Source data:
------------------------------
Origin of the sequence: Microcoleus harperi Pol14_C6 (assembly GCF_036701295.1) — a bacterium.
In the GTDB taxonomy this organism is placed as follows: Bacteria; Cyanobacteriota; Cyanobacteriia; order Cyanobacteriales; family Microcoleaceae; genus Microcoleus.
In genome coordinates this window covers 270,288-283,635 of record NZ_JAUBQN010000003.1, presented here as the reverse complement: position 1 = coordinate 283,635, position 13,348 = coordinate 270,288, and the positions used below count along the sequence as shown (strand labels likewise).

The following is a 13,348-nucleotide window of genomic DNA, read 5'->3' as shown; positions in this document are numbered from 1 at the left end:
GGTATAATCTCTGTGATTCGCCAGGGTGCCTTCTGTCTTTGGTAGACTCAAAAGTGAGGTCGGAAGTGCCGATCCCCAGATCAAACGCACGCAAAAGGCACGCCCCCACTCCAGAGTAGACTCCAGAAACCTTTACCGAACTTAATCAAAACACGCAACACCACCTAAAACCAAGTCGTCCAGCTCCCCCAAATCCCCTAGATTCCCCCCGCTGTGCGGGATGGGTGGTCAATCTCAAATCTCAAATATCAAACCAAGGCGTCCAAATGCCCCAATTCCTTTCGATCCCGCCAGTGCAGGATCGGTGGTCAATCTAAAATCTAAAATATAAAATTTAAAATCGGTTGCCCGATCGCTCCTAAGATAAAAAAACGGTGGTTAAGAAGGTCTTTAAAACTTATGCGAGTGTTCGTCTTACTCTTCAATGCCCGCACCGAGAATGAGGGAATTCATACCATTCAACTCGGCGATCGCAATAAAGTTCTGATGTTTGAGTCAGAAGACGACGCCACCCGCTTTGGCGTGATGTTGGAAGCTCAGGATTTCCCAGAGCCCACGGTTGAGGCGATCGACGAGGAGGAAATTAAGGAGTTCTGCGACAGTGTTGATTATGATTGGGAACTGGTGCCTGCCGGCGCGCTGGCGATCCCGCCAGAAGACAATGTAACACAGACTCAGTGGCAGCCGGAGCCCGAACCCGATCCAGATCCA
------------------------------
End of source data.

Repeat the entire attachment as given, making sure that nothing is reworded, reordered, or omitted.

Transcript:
Origin of the sequence: Microcoleus harperi Pol14_C6 (assembly GCF_036701295.1) — a bacterium.
In the GTDB taxonomy this organism is placed as follows: Bacteria; Cyanobacteriota; Cyanobacteriia; order Cyanobacteriales; family Microcoleaceae; genus Microcoleus.
In genome coordinates this window covers 270,288-283,635 of record NZ_JAUBQN010000003.1, presented here as the reverse complement: position 1 = coordinate 283,635, position 13,348 = coordinate 270,288, and the positions used below count along the sequence as shown (strand labels likewise).

The following is a 13,348-nucleotide window of genomic DNA, read 5'->3' as shown; positions in this document are numbered from 1 at the left end:
GGTATAATCTCTGTGATTCGCCAGGGTGCCTTCTGTCTTTGGTAGACTCAAAAGTGAGGTCGGAAGTGCCGATCCCCAGATCAAACGCACGCAAAAGGCACGCCCCCACTCCAGAGTAGACTCCAGAAACCTTTACCGAACTTAATCAAAACACGCAACACCACCTAAAACCAAGTCGTCCAGCTCCCCCAAATCCCCTAGATTCCCCCCGCTGTGCGGGATGGGTGGTCAATCTCAAATCTCAAATATCAAACCAAGGCGTCCAAATGCCCCAATTCCTTTCGATCCCGCCAGTGCAGGATCGGTGGTCAATCTAAAATCTAAAATATAAAATTTAAAATCGGTTGCCCGATCGCTCCTAAGATAAAAAAACGGTGGTTAAGAAGGTCTTTAAAACTTATGCGAGTGTTCGTCTTACTCTTCAATGCCCGCACCGAGAATGAGGGAATTCATACCATTCAACTCGGCGATCGCAATAAAGTTCTGATGTTTGAGTCAGAAGACGACGCCACCCGCTTTGGCGTGATGTTGGAAGCTCAGGATTTCCCAGAGCCCACGGTTGAGGCGATCGACGAGGAGGAAATTAAGGAGTTCTGCGACAGTGTTGATTATGATTGGGAACTGGTGCCTGCCGGCGCGCTGGCGATCCCGCCAGAAGACAATGTAACACAGACTCAGTGGCAGCCGGAGCCCGAACCCGATCCAGATCCA